Concert Review: A Triumphant Night of Psychedelia with King Gizzard & The Lizard Wizard

King Gizzard & the Lizard Wizard

w/ Dead Ghosts and The Prettys

@ Rickshaw Theatre

May 28, 2016.

Five years and eight full lengths later, it seems as if Aussie psych freaks King Gizzard & the Lizard Wizard have finally gotten the recognition they deserve following the release of their critically acclaimed LP Nonagon Infinity. Blending the driving krautrock of their 2014 release I’m in Your Mind Fuzz with the jammy jazz psych of Quarters and 60s pop songwriting of Oddments and Paper Mâché Dream Balloon,  Nonagon Infinity is a triumphant record. It tops off a hectic two and a half years that saw them carve their way into the public eye while releasing four stellar albums along the way. Their sold out show at the Rickshaw Theatre was a testament to this, serving as a victory lap while demonstrating that they had no intention of slowing down.

Despite the rainy weather, fans showed up early, and the venue was almost full in time for the first opener. The openers, local power pop outfit The Prettys and Burger Records signees Dead Ghosts, did just as any good opener should and played quick, energetic sets to ease the listener in and prepare them for the sonic onslaught that would follow.

After a short break, the lights dimmed and the instantly recognizable, assaulting double bass drum intro of Mötorhead’s “Overkill” began blaring through the PA as the Australian septet casually strutted on stage. The group, which featured three guitarists — including frontman Stu Mackenzie who often swapped his guitar for a flute, Cook Craig and Joey Walker — Lucas Skinner on bass, and  Ambrose Kenny-Smith who juggled harmonica, synth and percussion duties as well as two drummers — Eric Moore and Michael Cavanaugh — who spent the majority of the set playing in unison. They wasted no time setting the tone of the performance, jumping straight into an overblown rendition of Nonagon Infinity’s first side without skipping a beat. This introductory sequence, which saw the band melding the album’s first four tracks into a storming twenty minute jam, was further accentuated by Mackenzie’s wacky stage antics which included grimaces, upper body contortions, random swells of guitar feedback and an impromptu flute solo. Meanwhile, the rest of the band followed valiantly like a well oiled machine, without ever sacrificing speed or style.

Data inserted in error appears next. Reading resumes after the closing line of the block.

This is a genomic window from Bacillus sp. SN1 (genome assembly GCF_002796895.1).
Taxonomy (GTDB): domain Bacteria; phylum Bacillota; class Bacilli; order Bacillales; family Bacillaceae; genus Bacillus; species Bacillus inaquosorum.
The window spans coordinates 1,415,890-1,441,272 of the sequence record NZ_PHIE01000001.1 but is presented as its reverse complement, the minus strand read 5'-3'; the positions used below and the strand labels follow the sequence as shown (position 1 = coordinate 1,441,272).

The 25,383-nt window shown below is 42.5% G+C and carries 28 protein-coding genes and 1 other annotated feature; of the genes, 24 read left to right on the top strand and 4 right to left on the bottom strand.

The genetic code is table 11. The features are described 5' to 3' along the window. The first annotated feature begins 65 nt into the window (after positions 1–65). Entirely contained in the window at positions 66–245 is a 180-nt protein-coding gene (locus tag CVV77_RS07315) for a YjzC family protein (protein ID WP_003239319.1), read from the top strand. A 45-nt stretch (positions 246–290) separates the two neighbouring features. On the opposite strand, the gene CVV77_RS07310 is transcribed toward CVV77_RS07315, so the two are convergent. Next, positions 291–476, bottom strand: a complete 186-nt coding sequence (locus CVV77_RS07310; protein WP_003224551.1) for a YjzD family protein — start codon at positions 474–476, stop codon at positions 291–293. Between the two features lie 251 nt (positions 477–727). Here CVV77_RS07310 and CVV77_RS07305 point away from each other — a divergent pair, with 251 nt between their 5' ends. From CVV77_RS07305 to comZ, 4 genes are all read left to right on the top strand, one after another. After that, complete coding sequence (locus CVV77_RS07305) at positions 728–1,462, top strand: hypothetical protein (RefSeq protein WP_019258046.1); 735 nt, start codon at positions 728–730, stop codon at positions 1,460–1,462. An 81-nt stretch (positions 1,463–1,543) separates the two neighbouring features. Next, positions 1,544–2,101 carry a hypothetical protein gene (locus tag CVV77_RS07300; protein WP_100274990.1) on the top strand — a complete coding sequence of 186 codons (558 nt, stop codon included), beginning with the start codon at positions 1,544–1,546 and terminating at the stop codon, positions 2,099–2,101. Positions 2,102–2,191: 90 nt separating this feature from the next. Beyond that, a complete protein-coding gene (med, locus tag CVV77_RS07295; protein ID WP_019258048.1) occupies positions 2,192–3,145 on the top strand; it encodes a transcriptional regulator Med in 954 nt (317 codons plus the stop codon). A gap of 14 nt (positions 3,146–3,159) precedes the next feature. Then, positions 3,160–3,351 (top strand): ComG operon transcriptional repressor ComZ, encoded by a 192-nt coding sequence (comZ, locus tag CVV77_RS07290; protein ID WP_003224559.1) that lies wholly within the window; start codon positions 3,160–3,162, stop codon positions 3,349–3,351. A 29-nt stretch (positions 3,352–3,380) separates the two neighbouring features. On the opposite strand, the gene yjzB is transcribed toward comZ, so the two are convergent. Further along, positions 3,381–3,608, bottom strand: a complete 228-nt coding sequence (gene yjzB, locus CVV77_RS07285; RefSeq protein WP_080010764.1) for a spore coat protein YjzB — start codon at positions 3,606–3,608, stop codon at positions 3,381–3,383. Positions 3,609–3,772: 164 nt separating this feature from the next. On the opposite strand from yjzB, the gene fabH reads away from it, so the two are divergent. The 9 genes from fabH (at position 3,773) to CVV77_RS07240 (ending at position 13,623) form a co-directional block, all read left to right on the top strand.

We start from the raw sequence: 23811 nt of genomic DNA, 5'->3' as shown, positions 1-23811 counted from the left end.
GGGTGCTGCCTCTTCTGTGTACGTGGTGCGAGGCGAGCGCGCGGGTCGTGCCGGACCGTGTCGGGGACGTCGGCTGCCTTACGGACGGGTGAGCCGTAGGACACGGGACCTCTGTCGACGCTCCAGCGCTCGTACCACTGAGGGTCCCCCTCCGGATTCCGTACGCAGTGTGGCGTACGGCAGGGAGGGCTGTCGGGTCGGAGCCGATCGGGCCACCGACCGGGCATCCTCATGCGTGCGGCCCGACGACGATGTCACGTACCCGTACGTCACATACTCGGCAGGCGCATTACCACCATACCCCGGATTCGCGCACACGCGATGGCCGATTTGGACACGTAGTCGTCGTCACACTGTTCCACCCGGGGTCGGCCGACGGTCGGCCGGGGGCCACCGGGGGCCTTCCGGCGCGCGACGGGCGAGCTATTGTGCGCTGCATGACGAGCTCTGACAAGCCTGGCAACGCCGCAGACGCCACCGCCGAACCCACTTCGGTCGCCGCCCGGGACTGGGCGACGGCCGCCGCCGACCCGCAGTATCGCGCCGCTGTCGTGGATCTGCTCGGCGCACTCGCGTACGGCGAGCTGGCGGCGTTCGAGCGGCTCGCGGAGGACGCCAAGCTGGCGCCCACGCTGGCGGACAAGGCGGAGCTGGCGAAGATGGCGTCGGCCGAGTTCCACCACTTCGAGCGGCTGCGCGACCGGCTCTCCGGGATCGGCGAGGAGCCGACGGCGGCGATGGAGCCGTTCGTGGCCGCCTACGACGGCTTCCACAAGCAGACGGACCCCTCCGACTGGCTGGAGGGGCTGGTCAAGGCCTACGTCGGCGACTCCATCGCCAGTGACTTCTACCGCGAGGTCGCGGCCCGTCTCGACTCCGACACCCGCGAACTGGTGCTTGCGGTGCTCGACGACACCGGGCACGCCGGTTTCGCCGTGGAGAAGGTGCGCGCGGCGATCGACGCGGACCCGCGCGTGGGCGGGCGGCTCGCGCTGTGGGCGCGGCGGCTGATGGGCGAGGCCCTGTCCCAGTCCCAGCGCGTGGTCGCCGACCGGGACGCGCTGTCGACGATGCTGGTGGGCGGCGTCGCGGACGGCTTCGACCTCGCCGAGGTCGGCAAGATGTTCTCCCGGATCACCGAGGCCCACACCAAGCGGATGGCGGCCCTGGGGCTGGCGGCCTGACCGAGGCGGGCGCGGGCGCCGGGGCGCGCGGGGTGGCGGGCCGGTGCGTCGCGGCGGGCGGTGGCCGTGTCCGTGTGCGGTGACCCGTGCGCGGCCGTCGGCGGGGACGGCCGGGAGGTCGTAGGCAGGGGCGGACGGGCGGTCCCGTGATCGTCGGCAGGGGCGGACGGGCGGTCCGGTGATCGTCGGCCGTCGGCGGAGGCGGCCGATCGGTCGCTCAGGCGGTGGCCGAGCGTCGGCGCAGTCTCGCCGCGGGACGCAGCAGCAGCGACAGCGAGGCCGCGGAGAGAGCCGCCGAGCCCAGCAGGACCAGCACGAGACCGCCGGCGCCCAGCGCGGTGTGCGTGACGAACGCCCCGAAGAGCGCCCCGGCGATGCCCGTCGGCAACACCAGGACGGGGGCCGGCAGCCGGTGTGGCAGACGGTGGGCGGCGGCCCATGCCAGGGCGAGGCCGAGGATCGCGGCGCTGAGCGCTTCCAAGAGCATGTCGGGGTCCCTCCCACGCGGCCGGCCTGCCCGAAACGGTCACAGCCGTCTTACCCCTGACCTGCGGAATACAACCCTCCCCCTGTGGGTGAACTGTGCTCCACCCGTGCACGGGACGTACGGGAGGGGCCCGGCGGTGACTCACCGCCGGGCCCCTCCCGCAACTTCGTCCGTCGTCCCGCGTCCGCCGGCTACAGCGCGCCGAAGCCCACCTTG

The rest of the show would follow in this vein, with the group opting to play their longer tracks — as well as the first four tracks off of I’m in Your Mind Fuzz which bleed into each other much like the ones on Nonagon Infinity —  rather than their more straightforward, conventionally lengthed ones. The sole exception was their gnarled performance of Paper Mâché Dream Balloon’s “Trapdoor,” which happened to be a pleasant break in tempo as it was sandwiched between two especially hectic ones. Hardly breaking between songs and shying away from any sort of stage banter, King Gizzard let their music do the talking and made sure to give the fans their money’s worth. The end result was a frenzied, tireless performance which kept the crowd bouncing around throughout the night.

The set itself was comprised of tracks spanning their discography, showcasing their wide variety while keeping the show diverse and interesting. Playing everything from the jazzy psych of the Quarters!’s “The River” to the spacey “Head On/Pills” from Float Along Fill Your Lungs, the group made sure to fulfill everybody’s sonic palette. Despite this variety of material performed, every track seemed to be played out with the speed, intensity and slight Sabbath-esque undertones of the new album while never giving up the touch which made them so special to begin with.

If Nonagon Infinity doesn’t cement King Gizzard as one of best groups in today’s psychedelic rock scene, their crazed, jam filled live show surely must.

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